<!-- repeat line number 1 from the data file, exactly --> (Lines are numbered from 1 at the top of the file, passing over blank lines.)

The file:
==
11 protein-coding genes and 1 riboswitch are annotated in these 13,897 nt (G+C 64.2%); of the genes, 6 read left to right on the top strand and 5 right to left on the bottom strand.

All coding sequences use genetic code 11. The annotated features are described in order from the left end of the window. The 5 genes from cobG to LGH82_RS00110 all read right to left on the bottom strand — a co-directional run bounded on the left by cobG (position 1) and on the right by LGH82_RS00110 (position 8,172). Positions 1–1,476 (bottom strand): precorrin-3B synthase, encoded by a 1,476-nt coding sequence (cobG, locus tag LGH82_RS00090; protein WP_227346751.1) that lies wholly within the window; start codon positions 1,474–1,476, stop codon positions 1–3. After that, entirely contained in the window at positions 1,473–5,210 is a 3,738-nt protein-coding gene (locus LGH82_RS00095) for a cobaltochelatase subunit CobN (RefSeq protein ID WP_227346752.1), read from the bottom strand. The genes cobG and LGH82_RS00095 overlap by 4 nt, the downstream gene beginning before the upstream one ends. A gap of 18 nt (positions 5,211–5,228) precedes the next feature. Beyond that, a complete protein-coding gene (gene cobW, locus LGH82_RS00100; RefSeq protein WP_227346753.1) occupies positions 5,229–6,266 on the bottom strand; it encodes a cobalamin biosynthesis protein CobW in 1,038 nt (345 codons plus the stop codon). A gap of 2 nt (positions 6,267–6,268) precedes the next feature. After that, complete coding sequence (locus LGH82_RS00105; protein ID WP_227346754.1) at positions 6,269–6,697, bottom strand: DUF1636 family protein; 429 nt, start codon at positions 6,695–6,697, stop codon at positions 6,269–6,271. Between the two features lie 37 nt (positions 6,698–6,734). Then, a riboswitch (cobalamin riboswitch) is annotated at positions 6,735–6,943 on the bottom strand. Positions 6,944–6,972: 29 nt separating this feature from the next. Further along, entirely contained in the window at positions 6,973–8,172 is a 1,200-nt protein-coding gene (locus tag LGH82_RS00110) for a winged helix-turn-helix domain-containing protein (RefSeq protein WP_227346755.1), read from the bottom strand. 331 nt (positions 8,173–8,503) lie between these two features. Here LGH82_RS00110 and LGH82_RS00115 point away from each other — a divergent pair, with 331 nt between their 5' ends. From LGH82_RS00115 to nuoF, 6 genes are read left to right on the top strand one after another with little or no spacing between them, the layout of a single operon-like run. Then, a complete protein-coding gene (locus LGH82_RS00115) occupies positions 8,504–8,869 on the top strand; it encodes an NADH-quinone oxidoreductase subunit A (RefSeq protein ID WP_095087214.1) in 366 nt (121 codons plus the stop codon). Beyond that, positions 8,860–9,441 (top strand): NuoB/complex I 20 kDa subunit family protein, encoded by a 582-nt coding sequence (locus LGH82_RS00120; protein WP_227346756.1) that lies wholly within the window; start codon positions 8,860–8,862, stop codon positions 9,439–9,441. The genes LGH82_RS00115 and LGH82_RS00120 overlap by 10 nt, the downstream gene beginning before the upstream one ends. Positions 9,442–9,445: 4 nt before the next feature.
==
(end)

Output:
11 protein-coding genes and 1 riboswitch are annotated in these 13,897 nt (G+C 64.2%); of the genes, 6 read left to right on the top strand and 5 right to left on the bottom strand.